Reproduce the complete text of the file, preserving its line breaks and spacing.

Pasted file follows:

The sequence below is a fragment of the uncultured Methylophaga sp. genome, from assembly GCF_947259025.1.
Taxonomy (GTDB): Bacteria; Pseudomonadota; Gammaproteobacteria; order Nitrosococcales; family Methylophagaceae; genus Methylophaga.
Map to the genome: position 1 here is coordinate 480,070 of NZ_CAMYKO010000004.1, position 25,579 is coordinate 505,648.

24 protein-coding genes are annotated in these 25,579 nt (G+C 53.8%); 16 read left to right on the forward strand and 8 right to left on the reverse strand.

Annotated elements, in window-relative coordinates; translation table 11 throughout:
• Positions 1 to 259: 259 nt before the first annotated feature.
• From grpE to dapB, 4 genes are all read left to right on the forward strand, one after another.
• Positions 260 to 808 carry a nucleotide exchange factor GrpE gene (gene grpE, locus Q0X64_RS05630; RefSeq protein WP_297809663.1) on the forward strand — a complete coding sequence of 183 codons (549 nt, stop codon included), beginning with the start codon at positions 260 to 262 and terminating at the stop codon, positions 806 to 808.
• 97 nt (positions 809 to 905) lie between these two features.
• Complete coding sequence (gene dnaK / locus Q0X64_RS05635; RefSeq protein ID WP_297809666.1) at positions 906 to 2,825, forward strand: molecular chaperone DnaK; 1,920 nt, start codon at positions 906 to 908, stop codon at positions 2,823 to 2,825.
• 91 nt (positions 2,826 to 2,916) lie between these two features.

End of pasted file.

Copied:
The sequence below is a fragment of the uncultured Methylophaga sp. genome, from assembly GCF_947259025.1.
Taxonomy (GTDB): Bacteria; Pseudomonadota; Gammaproteobacteria; order Nitrosococcales; family Methylophagaceae; genus Methylophaga.
Map to the genome: position 1 here is coordinate 480,070 of NZ_CAMYKO010000004.1, position 25,579 is coordinate 505,648.

24 protein-coding genes are annotated in these 25,579 nt (G+C 53.8%); 16 read left to right on the forward strand and 8 right to left on the reverse strand.

Annotated elements, in window-relative coordinates; translation table 11 throughout:
• Positions 1 to 259: 259 nt before the first annotated feature.
• From grpE to dapB, 4 genes are all read left to right on the forward strand, one after another.
• Positions 260 to 808 carry a nucleotide exchange factor GrpE gene (gene grpE, locus Q0X64_RS05630; RefSeq protein WP_297809663.1) on the forward strand — a complete coding sequence of 183 codons (549 nt, stop codon included), beginning with the start codon at positions 260 to 262 and terminating at the stop codon, positions 806 to 808.
• 97 nt (positions 809 to 905) lie between these two features.
• Complete coding sequence (gene dnaK / locus Q0X64_RS05635; RefSeq protein ID WP_297809666.1) at positions 906 to 2,825, forward strand: molecular chaperone DnaK; 1,920 nt, start codon at positions 906 to 908, stop codon at positions 2,823 to 2,825.
• 91 nt (positions 2,826 to 2,916) lie between these two features.